The National Museum of Prehistory will hold a year-long exhibition featuring the Bunun's unique pasibutbut vocal tradition as well as a sound installation by Canadian singer-songwriter Matthew Lien starting from Sept. 15, 2017.
The pasibutbut, an eight-part polyphony, is a prayer for a rewarding millet harvest in Taiwan's indigenous Bunun culture. The unique polyphonic harmonies stunned Japanese scholar Takatomo Kurosawa (黑澤隆朝), who heard it for the first time when he was conducting field work among the Bunun in 1943.
Kurosawa later published a thesis on the pasibutbut at the International Council for Traditional Music in 1953. Citing the unique chords and harmonies of the pasibutbut, which consist of semi tones and notes, the thesis overturned a prevailing music theory stating that chords are composed of monophony and polyphony elements.
After being recognized internationally, the pasibutbut has become a major focal point for folk music studies as well as one of the channels to learn Bunun culture.
The museum has conducted several field surveys and research projects in partnership with the Taitung-based Bunun Cultural Exhibition Hall to understand how the pasibutbut evolved over the past centuries and how it influences the Bunun society.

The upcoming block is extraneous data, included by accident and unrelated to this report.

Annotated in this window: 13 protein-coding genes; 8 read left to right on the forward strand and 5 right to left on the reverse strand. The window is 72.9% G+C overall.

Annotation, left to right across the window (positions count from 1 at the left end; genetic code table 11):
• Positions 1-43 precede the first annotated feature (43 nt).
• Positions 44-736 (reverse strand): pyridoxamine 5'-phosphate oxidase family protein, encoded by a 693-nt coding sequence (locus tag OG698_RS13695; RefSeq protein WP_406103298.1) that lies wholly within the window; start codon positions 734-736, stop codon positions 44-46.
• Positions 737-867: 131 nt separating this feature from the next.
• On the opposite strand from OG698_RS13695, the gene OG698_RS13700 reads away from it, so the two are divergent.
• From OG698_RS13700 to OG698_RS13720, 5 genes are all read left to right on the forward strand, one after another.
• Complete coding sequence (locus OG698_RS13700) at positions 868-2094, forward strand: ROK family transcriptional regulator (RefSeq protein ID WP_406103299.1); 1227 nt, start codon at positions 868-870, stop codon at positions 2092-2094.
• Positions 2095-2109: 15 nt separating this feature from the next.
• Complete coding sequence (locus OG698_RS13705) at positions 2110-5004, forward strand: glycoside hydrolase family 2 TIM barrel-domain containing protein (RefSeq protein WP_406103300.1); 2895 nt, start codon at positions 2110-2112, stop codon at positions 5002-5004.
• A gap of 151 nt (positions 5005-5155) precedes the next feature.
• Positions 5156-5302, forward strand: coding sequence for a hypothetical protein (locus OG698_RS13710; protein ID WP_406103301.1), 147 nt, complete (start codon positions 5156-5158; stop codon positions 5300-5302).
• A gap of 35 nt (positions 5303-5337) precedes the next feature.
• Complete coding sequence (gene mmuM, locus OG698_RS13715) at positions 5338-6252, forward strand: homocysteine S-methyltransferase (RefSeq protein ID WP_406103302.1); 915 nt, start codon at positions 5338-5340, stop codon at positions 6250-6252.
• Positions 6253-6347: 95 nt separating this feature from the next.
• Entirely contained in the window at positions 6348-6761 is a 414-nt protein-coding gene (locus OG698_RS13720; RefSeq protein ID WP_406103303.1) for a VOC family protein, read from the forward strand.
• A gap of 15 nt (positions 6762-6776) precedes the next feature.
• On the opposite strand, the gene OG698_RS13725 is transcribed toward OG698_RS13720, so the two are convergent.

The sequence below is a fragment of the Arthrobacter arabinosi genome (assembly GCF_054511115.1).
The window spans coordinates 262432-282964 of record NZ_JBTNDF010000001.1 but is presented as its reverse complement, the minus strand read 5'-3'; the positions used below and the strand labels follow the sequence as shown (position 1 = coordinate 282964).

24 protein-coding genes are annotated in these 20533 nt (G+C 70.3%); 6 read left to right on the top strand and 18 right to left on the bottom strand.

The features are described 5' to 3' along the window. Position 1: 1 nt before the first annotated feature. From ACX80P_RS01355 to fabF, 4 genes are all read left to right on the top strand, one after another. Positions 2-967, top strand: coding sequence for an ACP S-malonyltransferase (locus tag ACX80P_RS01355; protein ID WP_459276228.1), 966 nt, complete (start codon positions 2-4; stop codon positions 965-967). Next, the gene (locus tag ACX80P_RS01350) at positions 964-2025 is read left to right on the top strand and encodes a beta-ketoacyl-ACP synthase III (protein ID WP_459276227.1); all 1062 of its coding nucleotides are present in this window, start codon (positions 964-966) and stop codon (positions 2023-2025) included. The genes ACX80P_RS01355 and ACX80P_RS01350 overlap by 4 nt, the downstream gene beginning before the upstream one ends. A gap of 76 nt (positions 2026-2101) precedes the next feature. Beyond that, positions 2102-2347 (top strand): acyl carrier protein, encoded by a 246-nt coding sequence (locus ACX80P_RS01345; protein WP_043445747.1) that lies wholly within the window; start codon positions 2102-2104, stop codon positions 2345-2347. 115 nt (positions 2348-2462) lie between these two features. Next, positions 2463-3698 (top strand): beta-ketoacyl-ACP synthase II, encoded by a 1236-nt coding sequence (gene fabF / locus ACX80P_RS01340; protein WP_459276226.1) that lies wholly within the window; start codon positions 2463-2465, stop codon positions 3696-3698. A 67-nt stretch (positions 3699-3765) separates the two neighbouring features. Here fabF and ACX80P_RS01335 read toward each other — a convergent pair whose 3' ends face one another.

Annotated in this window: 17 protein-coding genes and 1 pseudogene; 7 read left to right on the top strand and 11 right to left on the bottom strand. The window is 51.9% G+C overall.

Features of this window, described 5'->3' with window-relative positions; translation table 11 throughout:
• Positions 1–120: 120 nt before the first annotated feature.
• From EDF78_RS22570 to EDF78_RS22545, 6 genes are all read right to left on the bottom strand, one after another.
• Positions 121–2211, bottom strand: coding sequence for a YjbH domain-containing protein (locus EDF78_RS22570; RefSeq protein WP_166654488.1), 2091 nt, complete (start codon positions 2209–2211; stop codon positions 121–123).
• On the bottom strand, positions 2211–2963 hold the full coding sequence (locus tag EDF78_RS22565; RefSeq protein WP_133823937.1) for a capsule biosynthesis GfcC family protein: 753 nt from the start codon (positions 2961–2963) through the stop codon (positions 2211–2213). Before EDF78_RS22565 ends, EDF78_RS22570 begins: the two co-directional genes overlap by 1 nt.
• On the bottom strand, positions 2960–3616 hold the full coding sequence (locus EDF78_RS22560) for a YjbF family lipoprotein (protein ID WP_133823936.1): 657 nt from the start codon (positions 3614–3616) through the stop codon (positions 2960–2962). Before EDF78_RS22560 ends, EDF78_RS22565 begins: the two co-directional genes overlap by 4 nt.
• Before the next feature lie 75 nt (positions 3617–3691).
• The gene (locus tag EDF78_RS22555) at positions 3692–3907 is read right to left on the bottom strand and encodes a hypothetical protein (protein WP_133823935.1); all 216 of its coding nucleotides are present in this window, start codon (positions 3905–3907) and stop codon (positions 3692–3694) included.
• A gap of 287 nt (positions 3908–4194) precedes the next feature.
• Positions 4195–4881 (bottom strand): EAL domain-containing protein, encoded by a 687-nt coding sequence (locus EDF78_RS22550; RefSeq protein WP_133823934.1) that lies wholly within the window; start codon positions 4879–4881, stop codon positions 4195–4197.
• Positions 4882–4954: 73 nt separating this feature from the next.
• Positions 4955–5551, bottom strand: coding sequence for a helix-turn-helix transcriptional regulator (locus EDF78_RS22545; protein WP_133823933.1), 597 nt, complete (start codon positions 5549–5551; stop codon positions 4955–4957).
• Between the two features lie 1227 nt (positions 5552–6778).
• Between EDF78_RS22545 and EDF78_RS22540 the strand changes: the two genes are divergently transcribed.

The exhibition section titled "Pasibutbut” will showcase historical images and cultural significances of such vocal tradition. Tribesmen who participated in recordings and singings of the pasibutbut will also be invited to perform at the exhibition venue on a regular basis.
"Consonance,” a sound art installation based on the pasibutbut, will also be showcased as part of the exhibition. Made of sixteen specially made loudspeakers, the installation will present the pasibutbut performance array and sound resonance in a three dimensional space formed by the installation, allowing the listeners to interact with the unique Bunun sounds.
Lien noted that his idea comes from his admiration of Bunun's eight-part polyphony and his studies of 3D soundscape technology. He started recording the singings of 16 Bunun people with sixteen microphones, and arranged sixteen loudspeakers as a circle to resemble the traditional Bunun performance of the pasibutbut.
Lien hopes the audiences will enjoy the soulful singing by Bunun people as well as learn more about the Bunun culture through the sound installation.
Director Lee Yu-fen (李玉芬) of the National Museum of Prehistory noted that singing and dancing play a major part in the communications and interactions within the Bunun tribe. Moreover, the presentation of singing and dancing also symbolizes the unity of its people and the cultural characteristics cherished by the tribe.
Since 2004, the museum has initiated the Taiwan Aboriginal Singing and Dancing Education program to pass down vocal and dance traditions through collaborating with Taitung's indigenous communities and providing the museum as a venue for aboriginal groups to perform.
‘Singing with Ancestors'
Special Exhibition of Pasibutbut of the Bunun in Haiduan Township